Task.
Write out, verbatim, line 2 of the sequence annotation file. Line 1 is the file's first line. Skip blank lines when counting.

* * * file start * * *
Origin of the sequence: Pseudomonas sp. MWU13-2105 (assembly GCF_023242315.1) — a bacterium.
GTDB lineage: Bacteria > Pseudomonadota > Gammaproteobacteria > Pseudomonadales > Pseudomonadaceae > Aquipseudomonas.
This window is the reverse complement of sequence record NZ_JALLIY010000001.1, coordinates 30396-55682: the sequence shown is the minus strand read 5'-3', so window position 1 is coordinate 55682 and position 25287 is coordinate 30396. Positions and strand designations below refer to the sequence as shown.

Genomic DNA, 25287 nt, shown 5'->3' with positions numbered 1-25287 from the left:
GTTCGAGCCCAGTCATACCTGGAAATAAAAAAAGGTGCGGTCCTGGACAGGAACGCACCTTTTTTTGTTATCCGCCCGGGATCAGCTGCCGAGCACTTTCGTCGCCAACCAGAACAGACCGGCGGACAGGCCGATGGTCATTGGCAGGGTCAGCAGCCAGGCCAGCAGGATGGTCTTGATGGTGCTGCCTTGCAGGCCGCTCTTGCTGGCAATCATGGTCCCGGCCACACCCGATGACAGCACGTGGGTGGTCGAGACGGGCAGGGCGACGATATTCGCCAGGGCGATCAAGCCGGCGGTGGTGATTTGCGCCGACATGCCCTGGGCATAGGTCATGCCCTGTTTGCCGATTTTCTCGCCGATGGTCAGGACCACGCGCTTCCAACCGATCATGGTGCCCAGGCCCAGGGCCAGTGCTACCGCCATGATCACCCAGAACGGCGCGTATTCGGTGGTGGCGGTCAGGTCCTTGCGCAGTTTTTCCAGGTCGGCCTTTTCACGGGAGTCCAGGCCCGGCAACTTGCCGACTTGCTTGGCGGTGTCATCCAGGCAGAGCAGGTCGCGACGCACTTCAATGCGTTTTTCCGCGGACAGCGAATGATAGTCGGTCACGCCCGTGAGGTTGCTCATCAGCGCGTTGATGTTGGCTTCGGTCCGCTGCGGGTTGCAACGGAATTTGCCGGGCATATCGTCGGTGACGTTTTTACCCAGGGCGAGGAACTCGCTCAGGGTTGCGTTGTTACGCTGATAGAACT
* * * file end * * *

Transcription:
GTDB lineage: Bacteria > Pseudomonadota > Gammaproteobacteria > Pseudomonadales > Pseudomonadaceae > Aquipseudomonas.